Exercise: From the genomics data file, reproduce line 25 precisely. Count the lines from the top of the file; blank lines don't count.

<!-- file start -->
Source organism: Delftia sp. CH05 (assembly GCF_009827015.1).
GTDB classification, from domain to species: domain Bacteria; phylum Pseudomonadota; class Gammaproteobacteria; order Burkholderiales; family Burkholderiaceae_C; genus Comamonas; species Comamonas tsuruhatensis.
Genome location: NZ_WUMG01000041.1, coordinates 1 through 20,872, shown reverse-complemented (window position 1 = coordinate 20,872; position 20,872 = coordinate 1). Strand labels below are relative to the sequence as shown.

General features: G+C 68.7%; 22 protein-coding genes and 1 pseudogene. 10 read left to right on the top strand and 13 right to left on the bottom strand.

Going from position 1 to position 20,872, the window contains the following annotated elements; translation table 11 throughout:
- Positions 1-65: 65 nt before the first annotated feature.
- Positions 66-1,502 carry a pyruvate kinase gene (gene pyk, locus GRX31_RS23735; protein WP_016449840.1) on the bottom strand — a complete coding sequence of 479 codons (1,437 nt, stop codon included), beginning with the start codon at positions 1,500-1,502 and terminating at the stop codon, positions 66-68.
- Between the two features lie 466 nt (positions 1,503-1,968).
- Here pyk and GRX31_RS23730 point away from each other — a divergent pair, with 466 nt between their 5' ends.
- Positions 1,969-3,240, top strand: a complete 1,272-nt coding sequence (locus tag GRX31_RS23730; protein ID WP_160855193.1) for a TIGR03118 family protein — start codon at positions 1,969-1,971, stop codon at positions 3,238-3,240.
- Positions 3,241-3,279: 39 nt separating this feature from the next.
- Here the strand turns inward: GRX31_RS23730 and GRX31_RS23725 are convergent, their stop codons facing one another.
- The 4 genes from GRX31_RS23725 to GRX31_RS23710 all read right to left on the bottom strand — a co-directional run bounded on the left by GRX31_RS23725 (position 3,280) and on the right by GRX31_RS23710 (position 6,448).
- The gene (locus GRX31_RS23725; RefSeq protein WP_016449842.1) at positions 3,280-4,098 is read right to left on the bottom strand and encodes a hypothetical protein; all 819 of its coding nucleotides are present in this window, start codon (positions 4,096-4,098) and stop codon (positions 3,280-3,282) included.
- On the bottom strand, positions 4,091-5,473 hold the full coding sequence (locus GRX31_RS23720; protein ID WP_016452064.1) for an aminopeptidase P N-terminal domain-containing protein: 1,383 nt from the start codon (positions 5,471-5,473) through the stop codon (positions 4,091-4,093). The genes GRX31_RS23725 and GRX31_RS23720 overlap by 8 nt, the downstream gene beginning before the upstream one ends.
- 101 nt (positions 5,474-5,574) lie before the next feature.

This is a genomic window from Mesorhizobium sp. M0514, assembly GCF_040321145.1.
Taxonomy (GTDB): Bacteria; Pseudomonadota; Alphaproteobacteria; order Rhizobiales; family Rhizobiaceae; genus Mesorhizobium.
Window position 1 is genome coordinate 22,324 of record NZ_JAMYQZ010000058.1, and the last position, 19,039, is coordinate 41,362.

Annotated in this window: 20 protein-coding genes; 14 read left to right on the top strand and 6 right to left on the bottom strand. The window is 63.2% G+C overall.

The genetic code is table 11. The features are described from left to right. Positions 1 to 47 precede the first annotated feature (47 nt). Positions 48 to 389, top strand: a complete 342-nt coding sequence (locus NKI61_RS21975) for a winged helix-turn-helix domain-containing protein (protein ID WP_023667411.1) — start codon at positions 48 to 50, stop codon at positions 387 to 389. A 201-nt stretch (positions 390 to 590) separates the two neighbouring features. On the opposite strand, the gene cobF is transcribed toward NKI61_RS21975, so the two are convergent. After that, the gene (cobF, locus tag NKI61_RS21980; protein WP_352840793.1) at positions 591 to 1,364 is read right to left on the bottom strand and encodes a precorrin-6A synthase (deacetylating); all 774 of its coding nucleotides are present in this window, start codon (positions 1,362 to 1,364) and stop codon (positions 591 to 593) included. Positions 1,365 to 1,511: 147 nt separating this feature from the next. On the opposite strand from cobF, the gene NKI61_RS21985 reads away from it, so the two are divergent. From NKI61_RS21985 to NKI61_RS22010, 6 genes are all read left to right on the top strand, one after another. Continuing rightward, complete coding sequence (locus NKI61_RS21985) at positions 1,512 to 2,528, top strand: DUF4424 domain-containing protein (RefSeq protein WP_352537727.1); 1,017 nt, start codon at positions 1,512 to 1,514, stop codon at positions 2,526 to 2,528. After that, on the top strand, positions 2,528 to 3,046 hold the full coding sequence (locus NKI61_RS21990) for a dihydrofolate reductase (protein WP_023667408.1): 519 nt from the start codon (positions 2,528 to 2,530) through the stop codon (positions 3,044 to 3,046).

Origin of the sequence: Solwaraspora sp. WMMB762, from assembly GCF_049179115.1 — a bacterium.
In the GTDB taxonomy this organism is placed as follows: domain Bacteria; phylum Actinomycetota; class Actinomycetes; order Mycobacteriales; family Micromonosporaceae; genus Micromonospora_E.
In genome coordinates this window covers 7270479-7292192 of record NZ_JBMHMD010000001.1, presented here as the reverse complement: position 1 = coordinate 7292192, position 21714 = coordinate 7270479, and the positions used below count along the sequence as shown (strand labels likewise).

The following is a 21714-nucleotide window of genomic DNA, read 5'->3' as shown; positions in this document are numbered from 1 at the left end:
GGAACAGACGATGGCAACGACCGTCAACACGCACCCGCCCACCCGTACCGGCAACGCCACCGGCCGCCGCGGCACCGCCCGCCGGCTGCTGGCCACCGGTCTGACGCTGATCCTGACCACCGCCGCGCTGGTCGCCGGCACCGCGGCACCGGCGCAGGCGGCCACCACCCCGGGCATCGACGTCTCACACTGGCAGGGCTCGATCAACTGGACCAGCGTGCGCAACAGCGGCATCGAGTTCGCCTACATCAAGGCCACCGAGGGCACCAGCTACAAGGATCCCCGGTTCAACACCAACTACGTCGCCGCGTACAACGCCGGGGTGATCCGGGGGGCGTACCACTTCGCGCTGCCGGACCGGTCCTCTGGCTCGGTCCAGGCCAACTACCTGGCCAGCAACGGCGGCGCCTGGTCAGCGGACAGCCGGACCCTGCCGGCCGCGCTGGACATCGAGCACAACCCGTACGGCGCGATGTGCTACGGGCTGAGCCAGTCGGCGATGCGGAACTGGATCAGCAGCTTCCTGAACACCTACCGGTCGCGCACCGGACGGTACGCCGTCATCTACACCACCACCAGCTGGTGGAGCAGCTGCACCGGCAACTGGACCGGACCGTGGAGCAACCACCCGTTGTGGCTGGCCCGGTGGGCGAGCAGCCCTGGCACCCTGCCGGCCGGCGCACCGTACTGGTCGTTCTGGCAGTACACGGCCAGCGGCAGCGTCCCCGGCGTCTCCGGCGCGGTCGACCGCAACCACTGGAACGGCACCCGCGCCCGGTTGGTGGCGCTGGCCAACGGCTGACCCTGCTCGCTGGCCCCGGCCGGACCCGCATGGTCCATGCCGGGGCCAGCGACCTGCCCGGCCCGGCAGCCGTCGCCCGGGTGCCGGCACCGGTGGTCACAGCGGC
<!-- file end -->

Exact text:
The following is a 21714-nucleotide window of genomic DNA, read 5'->3' as shown; positions in this document are numbered from 1 at the left end: